Hakamada, now aged 87, was accused of killing his boss along with his boss’ wife and two children in Shizuoka Prefecture in 1966. They were discovered stabbed to death after a fire. Around ¥200,000 in cash was also stolen from the residence. The miso factory employee confessed to the quadruple murder after 23 days of intense interrogation. He said he was forced into confessing after being beaten and threatened, all without a lawyer present. Doubts regarding his guilt lingered. In 2008, DNA tests showed that the blood on the clothing used as evidence didn’t match his.
Canadian Teen Defaces Ancient Japanese Temple
A Canadian teenager was taken in for questioning by the Japanese police on Saturday after defacing a 1,200-year-old temple. The incident occurred a day earlier at Toshodaiji Temple, a UNESCO World Heritage site in Nara city. Using his fingernails, the 17-year-old male reportedly scratched the name “Julian” onto a wooden pillar of the temple’s “Golden Hall,” which is a designated national treasure. A Japanese tourist who witnessed him doing it told him to stop before notifying the temple staff. He was then taken into custody on suspicion of violating the cultural properties of the protection law.
“The boy admitted his act and said it was done not with the intention of harming Japanese culture. He is now with his parents, who were with him when the incident occurred,” a police official told CNN. Built in the eighth century, Toshodaiji Temple is one of eight sites that make up the Historic Monuments of Ancient Nara. It’s not the only iconic site to be vandalized in recent weeks. On June 23, a Bulgarian-born British tourist was filmed carving “Ivan + Hayley 23” onto the wall of the nearly 2,000-year-old Colosseum in Rome.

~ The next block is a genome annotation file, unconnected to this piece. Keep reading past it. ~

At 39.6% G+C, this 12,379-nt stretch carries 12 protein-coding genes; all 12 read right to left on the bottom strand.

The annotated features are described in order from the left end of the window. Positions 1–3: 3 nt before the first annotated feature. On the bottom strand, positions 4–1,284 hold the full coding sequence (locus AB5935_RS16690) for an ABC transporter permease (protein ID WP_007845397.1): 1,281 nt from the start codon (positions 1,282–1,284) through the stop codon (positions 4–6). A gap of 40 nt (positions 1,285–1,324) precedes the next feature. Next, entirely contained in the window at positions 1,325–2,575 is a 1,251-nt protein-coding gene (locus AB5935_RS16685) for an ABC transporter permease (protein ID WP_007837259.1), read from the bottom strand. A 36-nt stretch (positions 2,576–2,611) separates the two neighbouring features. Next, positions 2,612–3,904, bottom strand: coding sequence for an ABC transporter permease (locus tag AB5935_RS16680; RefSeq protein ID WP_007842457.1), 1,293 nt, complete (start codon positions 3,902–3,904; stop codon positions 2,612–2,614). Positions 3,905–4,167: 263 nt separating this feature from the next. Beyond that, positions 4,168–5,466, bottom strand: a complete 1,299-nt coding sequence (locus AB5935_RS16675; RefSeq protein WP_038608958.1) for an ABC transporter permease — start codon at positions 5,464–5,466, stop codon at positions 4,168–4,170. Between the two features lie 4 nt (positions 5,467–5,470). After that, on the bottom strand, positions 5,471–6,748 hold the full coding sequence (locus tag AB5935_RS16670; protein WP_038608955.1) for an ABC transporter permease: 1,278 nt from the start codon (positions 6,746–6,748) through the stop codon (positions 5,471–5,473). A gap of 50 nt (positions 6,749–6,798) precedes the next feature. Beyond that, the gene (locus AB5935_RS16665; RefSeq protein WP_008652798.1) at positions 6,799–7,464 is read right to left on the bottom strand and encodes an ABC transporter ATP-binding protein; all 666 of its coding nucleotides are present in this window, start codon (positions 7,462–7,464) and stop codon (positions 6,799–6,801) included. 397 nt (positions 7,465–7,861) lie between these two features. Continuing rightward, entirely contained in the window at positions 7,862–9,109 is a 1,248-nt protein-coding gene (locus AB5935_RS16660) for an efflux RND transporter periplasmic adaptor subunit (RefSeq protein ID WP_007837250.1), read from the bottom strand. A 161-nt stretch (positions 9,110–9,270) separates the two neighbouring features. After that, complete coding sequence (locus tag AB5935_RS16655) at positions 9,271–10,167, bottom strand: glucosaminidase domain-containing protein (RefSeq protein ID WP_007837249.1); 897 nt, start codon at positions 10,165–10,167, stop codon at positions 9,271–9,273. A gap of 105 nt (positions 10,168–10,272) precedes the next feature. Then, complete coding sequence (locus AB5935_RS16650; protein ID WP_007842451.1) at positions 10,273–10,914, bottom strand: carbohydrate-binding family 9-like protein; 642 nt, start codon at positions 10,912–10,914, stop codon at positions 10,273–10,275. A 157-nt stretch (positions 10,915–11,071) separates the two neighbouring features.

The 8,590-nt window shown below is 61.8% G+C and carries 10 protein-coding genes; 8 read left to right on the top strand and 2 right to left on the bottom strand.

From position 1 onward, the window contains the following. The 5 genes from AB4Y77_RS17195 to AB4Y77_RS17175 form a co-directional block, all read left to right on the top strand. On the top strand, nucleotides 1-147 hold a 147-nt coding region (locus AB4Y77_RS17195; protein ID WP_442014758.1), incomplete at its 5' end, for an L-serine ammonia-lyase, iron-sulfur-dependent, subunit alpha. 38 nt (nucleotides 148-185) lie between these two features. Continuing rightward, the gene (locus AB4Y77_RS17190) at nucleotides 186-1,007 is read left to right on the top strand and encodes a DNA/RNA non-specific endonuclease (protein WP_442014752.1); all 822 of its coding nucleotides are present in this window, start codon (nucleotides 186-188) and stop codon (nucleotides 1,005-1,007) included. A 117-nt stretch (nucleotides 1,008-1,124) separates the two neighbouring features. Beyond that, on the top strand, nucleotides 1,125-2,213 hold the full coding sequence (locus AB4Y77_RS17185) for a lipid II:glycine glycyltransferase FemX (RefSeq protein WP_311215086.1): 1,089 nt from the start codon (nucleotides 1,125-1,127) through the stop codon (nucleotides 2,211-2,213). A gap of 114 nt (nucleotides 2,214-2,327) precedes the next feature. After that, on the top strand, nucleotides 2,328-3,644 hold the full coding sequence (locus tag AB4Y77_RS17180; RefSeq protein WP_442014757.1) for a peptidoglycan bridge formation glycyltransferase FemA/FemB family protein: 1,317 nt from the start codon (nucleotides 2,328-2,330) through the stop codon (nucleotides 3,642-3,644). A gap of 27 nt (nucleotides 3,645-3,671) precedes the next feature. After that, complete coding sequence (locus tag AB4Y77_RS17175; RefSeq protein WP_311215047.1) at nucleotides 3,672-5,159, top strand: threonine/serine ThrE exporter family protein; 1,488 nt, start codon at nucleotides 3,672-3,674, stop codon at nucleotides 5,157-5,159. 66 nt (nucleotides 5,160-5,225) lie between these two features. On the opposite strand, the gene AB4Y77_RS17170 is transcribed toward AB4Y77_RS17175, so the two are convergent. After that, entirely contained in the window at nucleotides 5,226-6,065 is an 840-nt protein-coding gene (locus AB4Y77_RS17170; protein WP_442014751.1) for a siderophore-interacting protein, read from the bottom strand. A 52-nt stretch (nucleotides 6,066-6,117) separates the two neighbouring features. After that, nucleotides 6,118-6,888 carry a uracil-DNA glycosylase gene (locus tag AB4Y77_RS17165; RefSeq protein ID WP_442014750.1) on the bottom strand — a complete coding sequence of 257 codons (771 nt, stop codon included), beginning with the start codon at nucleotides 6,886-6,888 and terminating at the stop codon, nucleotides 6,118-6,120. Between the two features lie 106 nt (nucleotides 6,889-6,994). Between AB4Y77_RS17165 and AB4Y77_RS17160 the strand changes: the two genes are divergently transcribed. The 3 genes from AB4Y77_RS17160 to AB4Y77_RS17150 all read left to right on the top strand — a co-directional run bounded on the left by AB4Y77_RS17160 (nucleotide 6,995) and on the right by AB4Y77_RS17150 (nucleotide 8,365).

Naomi Osaka Welcomes Baby Girl with Boyfriend Cordae
In sports-related news, the World Tennis Association announced on Tuesday that Naomi Osaka gave birth to her first child. The news was confirmed by her boyfriend, American rapper Cordae, during his show at the Calgary Stampede. Osaka, a four-time Grand Slam champion, told fans she was pregnant in an Instagram post in January. “Can’t wait to get back on court but here’s a little life update for 2023,” she said wrote alongside a picture of an ultrasound. Five months later, she reveals that she was expecting a girl with a princess-themed baby shower.
In other sports news, Shohei Ohtani appeared in his third consecutive All-Star game on Tuesday. All eyes were on the Japanese two-way phenom who was out of contract at the end of this season. Fans of the Mariners at T-Mobile Park made their pleas for him to sign, loudly chanting “come to Seattle” every time he batted. Despite the huge support, Ohtani finished the match hitless as the American League went down 3-2 to the National League. In men’s soccer, 56-year-old Kazuyoshi Miura extended his stay with Portuguese second-tier side Oliveirense. He has talked about playing until he’s 60.